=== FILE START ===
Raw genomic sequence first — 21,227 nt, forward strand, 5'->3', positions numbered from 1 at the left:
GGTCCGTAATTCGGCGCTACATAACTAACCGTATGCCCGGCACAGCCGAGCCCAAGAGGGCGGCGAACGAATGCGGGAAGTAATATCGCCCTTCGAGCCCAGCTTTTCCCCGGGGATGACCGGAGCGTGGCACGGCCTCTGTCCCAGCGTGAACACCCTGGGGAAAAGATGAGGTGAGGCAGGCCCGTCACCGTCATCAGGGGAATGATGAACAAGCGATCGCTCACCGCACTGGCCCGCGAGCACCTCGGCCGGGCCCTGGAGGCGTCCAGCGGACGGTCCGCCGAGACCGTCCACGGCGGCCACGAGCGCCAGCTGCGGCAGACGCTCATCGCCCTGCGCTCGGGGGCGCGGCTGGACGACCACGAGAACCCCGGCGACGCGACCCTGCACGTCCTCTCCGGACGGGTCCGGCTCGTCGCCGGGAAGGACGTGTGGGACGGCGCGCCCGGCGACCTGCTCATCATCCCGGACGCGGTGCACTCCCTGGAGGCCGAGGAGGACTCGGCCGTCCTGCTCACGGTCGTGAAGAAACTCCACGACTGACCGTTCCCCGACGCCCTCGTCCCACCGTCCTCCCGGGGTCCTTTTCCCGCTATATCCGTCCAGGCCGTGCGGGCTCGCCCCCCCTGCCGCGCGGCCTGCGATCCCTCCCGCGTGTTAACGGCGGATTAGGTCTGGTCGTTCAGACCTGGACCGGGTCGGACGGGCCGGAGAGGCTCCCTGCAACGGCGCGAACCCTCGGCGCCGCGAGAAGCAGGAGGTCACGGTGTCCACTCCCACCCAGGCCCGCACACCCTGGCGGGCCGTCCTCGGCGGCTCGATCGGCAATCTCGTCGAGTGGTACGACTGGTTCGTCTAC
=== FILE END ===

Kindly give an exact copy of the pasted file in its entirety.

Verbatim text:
Raw genomic sequence first — 21,227 nt, forward strand, 5'->3', positions numbered from 1 at the left:
GGTCCGTAATTCGGCGCTACATAACTAACCGTATGCCCGGCACAGCCGAGCCCAAGAGGGCGGCGAACGAATGCGGGAAGTAATATCGCCCTTCGAGCCCAGCTTTTCCCCGGGGATGACCGGAGCGTGGCACGGCCTCTGTCCCAGCGTGAACACCCTGGGGAAAAGATGAGGTGAGGCAGGCCCGTCACCGTCATCAGGGGAATGATGAACAAGCGATCGCTCACCGCACTGGCCCGCGAGCACCTCGGCCGGGCCCTGGAGGCGTCCAGCGGACGGTCCGCCGAGACCGTCCACGGCGGCCACGAGCGCCAGCTGCGGCAGACGCTCATCGCCCTGCGCTCGGGGGCGCGGCTGGACGACCACGAGAACCCCGGCGACGCGACCCTGCACGTCCTCTCCGGACGGGTCCGGCTCGTCGCCGGGAAGGACGTGTGGGACGGCGCGCCCGGCGACCTGCTCATCATCCCGGACGCGGTGCACTCCCTGGAGGCCGAGGAGGACTCGGCCGTCCTGCTCACGGTCGTGAAGAAACTCCACGACTGACCGTTCCCCGACGCCCTCGTCCCACCGTCCTCCCGGGGTCCTTTTCCCGCTATATCCGTCCAGGCCGTGCGGGCTCGCCCCCCCTGCCGCGCGGCCTGCGATCCCTCCCGCGTGTTAACGGCGGATTAGGTCTGGTCGTTCAGACCTGGACCGGGTCGGACGGGCCGGAGAGGCTCCCTGCAACGGCGCGAACCCTCGGCGCCGCGAGAAGCAGGAGGTCACGGTGTCCACTCCCACCCAGGCCCGCACACCCTGGCGGGCCGTCCTCGGCGGCTCGATCGGCAATCTCGTCGAGTGGTACGACTGGTTCGTCTAC